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Deposed Thai Premier Maintains Rural Popularity

RENEE MONTAGNE, host:

This is MORNING EDITION from NPR News. Good morning. I'm Renee Montagne.

STEVEN INSKEEP, host:

And I'm Steve Inskeep.

The former prime minister of Thailand appeared in court today. He pleaded not guilty to corruption charges in the latest episode of a dramatic career. Two years ago, Thaksin Shinawatra was deposed in a coup while out of the country. Two week ago, he returned to Thailand to face the charges. Thaksin says he'll never return to politics, but the billionaire telecommunications mogul remains hugely popular among Thailand's poor.

NPR's Michael Sullivan went to northern Thailand to find out why.

MICHAEL SULLIVAN: Most Thais will tell you they don't expect much from their politicians and that's pretty much what they get. But Thaksin, many rural voters insist, is different.

(Soundbite of pigs squealing)

Adivin Mansong(ph) keeps pigs in the village of Sanpatong near the northern city of Chiang Mai. For her, Thaksin is the man who started the village loan program shortly after he took office, which allowed Adivin to borrow $400 to start raising pigs. Three years later her business is booming. Today, she's got nearly two dozen pigs almost ready for market and two sows about to deliver a whole bunch more.

Ms. ADIVIN MANSONG (Thaksin Shinawatra supporter): (Foreign language spoken)

SULLIVAN: I used to work as a day laborer before I got the loan, she says, and we barely had enough money to eat. Now we're doing much better, and I've saved enough to send my two kids to school in the city. None of this, she says, would've been possible without Thaksin.

Ms. MANSONG: (Foreign language spoken)

SULLIVAN: I don't care about the corruption charges, she says. There's corruption in every government. At least Thaksin gave the poor people something. And that's more, she says, than the other politicians did.

Unidentified Woman (Resident, Thailand): (Foreign language spoken)

Mr. SOM SAK UNTAI (Clinician, Thailand): (Foreign language spoken)

SULLIVAN: At the village health clinic, more fans of the former prime minister - in particular, his 30 baht healthcare scheme - universal healthcare for about a dollar a visit. The 74-year-old getting her blood pressure checked and a refill on her pills, says she wouldn't be able to come if she had to pay more. The center's clinician, Som Sak Untai(ph) says there are many like her.

Mr. UNTAI: (Foreign language spoken)

SULLIVAN: About 15 people come to the clinic everyday, he says, and about a third of them probably wouldn't come if there was no 30 baht healthcare. So Thaksin deserves credit for that, he says, and for the village loan program and for his war on drugs.

(Soundbite of chopping)

Drugs are a big problem, not just in the cities but in rural villages like Sanpatong, too, as these farmers, readying their fields, are quick to point out. Villagers here say Thaksin's war on drugs is the number one reason they support him even today, nearly two years after his ouster.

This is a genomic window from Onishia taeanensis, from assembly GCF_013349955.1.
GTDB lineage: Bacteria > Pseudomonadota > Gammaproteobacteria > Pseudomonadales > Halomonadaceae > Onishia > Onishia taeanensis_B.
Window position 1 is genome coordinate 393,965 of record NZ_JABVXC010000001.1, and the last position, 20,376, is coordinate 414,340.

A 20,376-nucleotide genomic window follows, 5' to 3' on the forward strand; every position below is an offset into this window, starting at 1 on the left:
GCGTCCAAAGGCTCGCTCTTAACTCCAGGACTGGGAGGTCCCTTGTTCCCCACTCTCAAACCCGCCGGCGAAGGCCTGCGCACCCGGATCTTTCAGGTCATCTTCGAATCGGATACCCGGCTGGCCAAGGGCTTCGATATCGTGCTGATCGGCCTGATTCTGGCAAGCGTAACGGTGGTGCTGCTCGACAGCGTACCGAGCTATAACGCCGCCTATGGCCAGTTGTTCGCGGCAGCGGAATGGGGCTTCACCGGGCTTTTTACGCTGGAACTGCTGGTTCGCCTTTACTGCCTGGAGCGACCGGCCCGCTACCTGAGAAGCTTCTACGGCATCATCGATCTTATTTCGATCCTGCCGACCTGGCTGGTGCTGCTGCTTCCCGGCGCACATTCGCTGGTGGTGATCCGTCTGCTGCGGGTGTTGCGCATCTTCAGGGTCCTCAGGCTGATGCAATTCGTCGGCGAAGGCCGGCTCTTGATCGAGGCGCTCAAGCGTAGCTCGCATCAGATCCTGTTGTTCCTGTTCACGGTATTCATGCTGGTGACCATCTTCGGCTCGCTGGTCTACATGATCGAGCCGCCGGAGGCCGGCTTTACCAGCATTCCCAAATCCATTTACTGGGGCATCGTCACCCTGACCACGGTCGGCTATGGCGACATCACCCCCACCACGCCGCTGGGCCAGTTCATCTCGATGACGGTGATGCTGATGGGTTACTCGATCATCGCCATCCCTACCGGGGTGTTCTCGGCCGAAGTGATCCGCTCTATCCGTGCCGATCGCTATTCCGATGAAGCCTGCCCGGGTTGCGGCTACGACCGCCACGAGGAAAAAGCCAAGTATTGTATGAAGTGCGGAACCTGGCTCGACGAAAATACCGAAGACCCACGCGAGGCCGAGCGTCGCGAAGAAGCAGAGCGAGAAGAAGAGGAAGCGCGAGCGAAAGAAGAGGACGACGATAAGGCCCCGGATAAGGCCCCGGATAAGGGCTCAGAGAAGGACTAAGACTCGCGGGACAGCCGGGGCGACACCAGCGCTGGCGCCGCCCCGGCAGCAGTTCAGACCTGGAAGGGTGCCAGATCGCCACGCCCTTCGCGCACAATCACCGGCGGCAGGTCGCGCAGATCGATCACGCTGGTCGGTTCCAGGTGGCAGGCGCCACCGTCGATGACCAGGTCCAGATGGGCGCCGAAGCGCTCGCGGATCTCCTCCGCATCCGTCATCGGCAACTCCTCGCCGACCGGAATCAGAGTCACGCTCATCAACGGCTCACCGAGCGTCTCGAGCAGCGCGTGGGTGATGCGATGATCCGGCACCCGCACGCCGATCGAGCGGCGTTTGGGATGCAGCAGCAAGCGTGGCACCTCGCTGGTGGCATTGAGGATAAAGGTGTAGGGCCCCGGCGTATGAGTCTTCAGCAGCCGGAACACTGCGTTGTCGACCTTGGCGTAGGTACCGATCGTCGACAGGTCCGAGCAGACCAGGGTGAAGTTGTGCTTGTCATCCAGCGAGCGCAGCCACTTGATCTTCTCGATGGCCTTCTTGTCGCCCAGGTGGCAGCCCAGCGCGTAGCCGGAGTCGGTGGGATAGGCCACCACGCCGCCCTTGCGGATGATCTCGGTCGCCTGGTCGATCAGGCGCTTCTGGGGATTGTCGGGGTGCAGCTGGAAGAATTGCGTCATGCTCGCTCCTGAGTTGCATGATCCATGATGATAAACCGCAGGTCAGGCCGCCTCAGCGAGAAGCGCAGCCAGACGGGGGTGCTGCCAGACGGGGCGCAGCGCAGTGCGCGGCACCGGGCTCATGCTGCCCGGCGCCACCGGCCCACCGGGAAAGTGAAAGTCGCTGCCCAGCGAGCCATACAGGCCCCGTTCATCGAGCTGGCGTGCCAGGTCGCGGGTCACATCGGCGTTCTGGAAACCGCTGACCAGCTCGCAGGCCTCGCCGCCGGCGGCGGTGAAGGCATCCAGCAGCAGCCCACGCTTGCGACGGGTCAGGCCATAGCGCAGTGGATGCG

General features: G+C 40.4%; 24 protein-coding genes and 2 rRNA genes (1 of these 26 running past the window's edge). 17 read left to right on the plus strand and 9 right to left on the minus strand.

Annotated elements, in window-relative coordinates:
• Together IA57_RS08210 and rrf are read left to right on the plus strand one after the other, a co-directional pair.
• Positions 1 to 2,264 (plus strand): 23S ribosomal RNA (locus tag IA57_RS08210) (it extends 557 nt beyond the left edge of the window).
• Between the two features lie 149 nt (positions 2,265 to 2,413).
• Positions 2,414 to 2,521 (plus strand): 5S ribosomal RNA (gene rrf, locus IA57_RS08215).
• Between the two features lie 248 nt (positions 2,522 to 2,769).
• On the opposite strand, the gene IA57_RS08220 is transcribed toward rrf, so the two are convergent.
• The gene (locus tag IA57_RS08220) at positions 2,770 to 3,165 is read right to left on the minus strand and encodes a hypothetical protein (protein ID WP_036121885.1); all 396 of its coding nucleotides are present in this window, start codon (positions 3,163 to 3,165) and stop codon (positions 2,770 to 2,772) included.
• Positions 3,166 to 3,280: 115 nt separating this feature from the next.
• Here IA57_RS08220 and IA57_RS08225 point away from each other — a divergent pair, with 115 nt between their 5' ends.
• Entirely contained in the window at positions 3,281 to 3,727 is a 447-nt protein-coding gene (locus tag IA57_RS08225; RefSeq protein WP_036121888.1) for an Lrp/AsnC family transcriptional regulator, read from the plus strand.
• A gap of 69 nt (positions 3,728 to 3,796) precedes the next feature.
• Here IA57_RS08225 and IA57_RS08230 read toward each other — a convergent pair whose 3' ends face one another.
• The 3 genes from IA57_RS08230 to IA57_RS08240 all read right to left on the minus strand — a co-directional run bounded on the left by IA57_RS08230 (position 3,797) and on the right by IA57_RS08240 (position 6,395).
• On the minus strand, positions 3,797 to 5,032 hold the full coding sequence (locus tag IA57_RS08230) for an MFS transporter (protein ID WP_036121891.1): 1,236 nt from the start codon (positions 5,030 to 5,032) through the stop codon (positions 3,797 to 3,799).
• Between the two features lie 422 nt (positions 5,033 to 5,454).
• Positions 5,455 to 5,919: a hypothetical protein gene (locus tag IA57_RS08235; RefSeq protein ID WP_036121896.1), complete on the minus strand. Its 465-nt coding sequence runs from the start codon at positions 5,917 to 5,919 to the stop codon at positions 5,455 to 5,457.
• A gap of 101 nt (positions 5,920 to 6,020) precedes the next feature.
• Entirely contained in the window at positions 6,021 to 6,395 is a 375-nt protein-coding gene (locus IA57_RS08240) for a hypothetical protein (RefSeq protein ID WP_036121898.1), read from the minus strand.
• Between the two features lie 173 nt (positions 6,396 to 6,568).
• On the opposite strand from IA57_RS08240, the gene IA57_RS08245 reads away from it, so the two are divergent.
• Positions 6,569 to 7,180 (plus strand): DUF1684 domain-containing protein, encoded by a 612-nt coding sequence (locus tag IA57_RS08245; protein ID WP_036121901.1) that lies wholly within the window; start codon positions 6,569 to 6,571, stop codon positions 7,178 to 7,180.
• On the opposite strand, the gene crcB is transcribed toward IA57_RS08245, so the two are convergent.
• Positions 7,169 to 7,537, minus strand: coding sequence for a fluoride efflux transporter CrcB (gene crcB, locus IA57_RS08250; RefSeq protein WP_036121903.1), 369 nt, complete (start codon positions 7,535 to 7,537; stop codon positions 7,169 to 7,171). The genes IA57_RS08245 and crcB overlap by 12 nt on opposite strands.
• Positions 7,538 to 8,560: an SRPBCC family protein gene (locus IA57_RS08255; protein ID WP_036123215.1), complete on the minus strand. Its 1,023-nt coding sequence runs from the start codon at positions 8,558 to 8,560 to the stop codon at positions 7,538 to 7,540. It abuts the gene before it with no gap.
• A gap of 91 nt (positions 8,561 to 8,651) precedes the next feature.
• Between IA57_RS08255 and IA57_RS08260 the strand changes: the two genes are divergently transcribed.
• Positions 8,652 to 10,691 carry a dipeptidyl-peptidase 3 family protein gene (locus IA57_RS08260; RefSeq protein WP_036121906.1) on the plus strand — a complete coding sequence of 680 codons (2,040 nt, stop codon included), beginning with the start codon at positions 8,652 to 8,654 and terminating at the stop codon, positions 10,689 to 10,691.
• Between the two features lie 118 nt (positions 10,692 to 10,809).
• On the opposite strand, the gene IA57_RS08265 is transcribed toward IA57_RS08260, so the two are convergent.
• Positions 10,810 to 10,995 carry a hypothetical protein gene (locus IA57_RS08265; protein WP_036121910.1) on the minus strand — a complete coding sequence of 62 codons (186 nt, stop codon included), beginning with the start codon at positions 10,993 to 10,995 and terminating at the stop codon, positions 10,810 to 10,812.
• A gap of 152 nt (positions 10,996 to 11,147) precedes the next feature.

Jum Jai Panyamong(ph) has a 17-year-old daughter and a lot of worries about Yaba, the Thai name for methamphetamines.

Ms. JUM JAI PANYAMONG (Resident, Thailand): (Foreign language spoken)

SULLIVAN: We have a big problem with Yaba in my village, she says. My neighbor's son is only 12 and he's already involved with drugs. When Thaksin was prime minister, she says, his war on drugs made our schools and our village safer.

Public opinion polls show most Thais agree, even though the war on drugs drew criticism from human rights groups. An estimated 2,500 people were killed during the government's 2003 campaign, many critics say in extrajudicial killings by overzealous police.

But farmer Jum Jai is skeptical.

Ms. PANYAMONG: (Foreign language spoken)

SULLIVAN: I don't know about anywhere else, but in my village, she says, we know what was involved in the drug trade. And the people the police targeted here were guilty, she says, 100 percent.

To Jum Jai and her neighbors in this village it doesn't really matter that the war on drugs failed to catch any big fish, nor does it matter that the village loan program has left some farmers deep in debt. And none of the villagers here care much about the corruption charges either, even if they're true. Here, the villagers say, Thaksin delivered. And they'd have him back in a minute if they could.

Mr. TITINOM PONSUTURAK(ph) (Political Analyst): He's got the voters support. The majority of voters in a fair vote would still go for him and Thaksin could still be elected prime minister.

SULLIVAN: But, says political analyst Titinom Ponsuturak, Thaksin must first beat the corruption charges against him and get the five year ban on his participation in politics lifted.

In the meantime, Thaksin insists he's through with politics. But analyst Titinom says few Thais really believe him.

Mr. PONSUTURAK: It's in his personality. He's a fighter. He likes to be the first mover. He likes to have one leg up on you. And he has convictions, he has resources, and he thinks that he is the messiah of Thai politics.

SULLIVAN: Michael Sullivan, NPR News. Transcript provided by NPR, Copyright NPR.

NPR transcripts are created on a rush deadline by an NPR contractor. This text may not be in its final form and may be updated or revised in the future. Accuracy and availability may vary. The authoritative record of NPR’s programming is the audio record.

Michael Sullivan is NPR's Senior Asia Correspondent. He moved to Hanoi to open NPR's Southeast Asia Bureau in 2003. Before that, he spent six years as NPR's South Asia correspondent based in but seldom seen in New Delhi.